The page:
The remainder of our stay in Bangkok was a smoggy blur.
After stress, pad thai, and more stress, our travel plans were up in the air. We had a hotel booked on the southern island of Kophangan, in the days prior to the world-famous Full Moon Party. We just had no idea how to get there. Finally, it was decided that we would take a train. My travel mates took the initiative, and left to talk to the hotel staff about booking a train down south.
45 minutes later, they show us our tickets. And they're not for a train. They're for a 14-hour bus ride.
It'll be an experience, I tell myself. It's something I've never done, I tell myself. The reality is that no one wants to be on a bus for that long. Ever. Myself included. But you buy the ticket, and you take the ride. So I resign myself to a bus ride of hellish proportions.
The next day, most of our group leaves early to ride elephants and see some tigers. A friend and I stay behind, with the intention of seeing some more of the local sights. In actuality, we stumbled through the hangover haze, and made it down the street to meet up with our Kentucky friend from the night prior. One incredible Japanese buffet later, we walked back to our hotel, with the intention of packing and departing. Our travel companions aren't there to greet us, as agreed. T-minus 30 minutes till departure, and they're not there. In the next minutes, my friend and I come to a pleasant reality- if we miss our bus, we'll be forced to take a train. A shorter, enjoyable train ride. Our fingers are crossed.
30 minutes after our bus leaves, our travel companions sprint in, sweating and apologizing profusely. We're all smug smiles for miles. I hate to leave money on the table like that, but the reality is, I'd do just about anything to hop a train through the Thai wilderness. We buy our ticket and wait.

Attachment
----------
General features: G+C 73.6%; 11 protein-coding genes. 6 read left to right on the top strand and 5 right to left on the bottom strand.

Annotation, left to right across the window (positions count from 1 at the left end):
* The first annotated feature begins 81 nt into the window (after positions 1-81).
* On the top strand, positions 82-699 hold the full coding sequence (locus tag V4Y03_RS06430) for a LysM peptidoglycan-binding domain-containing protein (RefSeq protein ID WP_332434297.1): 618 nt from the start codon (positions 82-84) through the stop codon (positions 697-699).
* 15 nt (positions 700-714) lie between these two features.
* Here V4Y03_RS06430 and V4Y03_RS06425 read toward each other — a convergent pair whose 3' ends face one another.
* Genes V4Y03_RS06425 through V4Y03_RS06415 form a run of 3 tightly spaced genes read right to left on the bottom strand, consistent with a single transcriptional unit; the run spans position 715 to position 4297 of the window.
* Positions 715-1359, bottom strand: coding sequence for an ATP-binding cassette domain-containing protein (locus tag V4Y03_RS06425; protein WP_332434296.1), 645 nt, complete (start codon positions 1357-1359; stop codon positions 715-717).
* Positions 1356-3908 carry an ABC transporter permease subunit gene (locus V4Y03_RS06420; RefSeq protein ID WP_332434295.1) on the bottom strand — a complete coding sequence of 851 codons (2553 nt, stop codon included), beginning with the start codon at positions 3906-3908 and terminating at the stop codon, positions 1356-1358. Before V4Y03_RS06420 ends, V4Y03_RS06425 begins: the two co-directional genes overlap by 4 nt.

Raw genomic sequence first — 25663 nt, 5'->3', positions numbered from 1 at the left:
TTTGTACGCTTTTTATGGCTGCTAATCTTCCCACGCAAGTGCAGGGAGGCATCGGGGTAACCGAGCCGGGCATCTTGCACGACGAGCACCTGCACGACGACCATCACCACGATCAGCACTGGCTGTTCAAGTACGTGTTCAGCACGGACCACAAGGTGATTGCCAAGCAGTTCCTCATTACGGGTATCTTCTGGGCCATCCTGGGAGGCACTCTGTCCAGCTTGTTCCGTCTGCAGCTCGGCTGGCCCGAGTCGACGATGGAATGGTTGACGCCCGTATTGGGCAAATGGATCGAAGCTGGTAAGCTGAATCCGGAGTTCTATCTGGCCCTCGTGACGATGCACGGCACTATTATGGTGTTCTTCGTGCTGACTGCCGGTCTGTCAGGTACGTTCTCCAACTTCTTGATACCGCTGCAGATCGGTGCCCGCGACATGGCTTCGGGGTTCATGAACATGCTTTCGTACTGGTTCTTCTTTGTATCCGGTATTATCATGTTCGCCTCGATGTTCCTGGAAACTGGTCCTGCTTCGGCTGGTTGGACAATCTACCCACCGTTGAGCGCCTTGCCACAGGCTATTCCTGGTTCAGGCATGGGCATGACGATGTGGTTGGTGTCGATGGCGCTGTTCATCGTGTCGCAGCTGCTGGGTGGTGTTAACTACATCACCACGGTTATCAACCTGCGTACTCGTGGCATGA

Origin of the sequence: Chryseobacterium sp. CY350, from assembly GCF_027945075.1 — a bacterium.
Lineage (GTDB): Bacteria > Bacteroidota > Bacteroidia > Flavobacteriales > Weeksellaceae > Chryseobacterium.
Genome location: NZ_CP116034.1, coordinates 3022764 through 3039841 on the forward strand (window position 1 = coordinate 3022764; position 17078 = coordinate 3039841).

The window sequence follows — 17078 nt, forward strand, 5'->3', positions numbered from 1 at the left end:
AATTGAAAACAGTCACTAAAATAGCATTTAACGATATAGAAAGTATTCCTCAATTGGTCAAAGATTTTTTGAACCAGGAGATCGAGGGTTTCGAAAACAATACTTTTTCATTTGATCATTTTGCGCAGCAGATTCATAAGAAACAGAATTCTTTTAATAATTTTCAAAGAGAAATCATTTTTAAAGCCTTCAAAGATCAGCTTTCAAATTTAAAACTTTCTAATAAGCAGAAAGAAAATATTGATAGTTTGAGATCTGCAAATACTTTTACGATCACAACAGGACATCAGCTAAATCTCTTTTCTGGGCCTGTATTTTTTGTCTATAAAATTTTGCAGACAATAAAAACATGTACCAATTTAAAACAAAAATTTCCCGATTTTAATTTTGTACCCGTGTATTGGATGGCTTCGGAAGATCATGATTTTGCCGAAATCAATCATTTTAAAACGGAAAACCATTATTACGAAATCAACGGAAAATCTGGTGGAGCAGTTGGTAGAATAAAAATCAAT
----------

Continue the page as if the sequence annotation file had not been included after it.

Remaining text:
Now, if you know me at all, you know this: I love trains. They're such a subtle part of my life, ingrained in my psyche. They're memories I can't leave behind and feelings that won't change. I think it all stems from my grandparents. They live in Sacramento, California- the terminus for the Central Pacific Railway, one of the two lines that connected the United States by rail. Ever since I can remember, I've been going to the Train Museum in Old Town Sacramento. It's still one of my favorite places on Earth. My grandpa had a train set in his garage that took up half the room. It dominated my childhood. Picking different trains to run, different combinations of cars and engines. Locomotives, steam and diesel. Tiny houses, tiny people, mountains painted on the walls. I lived in that world. A part of me still does.
The train ride passes without incident. I can't sleep in any position except lying down, so the night passes slowly. On occasion, I get up, walk to the space between train cars, and watch the jungle pass by. I think of my grandparents.
I love trains.